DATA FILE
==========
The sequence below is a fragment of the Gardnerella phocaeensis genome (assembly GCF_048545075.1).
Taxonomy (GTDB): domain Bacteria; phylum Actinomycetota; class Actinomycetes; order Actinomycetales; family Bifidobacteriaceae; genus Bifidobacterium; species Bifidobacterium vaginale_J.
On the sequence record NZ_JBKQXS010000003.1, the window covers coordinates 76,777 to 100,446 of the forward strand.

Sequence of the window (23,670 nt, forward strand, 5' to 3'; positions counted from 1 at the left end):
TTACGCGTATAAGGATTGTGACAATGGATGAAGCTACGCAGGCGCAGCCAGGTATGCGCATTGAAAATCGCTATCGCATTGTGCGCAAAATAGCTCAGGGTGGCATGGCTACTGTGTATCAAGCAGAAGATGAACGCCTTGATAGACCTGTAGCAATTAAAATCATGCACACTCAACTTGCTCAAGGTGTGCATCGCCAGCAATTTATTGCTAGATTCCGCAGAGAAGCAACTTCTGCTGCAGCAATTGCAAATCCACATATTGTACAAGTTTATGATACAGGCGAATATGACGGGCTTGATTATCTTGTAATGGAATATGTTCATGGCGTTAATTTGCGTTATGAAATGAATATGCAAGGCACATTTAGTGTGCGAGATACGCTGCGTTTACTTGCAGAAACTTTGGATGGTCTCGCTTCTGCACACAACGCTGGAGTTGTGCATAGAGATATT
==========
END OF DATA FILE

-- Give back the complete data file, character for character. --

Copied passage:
The sequence below is a fragment of the Gardnerella phocaeensis genome (assembly GCF_048545075.1).
Taxonomy (GTDB): domain Bacteria; phylum Actinomycetota; class Actinomycetes; order Actinomycetales; family Bifidobacteriaceae; genus Bifidobacterium; species Bifidobacterium vaginale_J.
On the sequence record NZ_JBKQXS010000003.1, the window covers coordinates 76,777 to 100,446 of the forward strand.

Sequence of the window (23,670 nt, forward strand, 5' to 3'; positions counted from 1 at the left end):
TTACGCGTATAAGGATTGTGACAATGGATGAAGCTACGCAGGCGCAGCCAGGTATGCGCATTGAAAATCGCTATCGCATTGTGCGCAAAATAGCTCAGGGTGGCATGGCTACTGTGTATCAAGCAGAAGATGAACGCCTTGATAGACCTGTAGCAATTAAAATCATGCACACTCAACTTGCTCAAGGTGTGCATCGCCAGCAATTTATTGCTAGATTCCGCAGAGAAGCAACTTCTGCTGCAGCAATTGCAAATCCACATATTGTACAAGTTTATGATACAGGCGAATATGACGGGCTTGATTATCTTGTAATGGAATATGTTCATGGCGTTAATTTGCGTTATGAAATGAATATGCAAGGCACATTTAGTGTGCGAGATACGCTGCGTTTACTTGCAGAAACTTTGGATGGTCTCGCTTCTGCACACAACGCTGGAGTTGTGCATAGAGATATT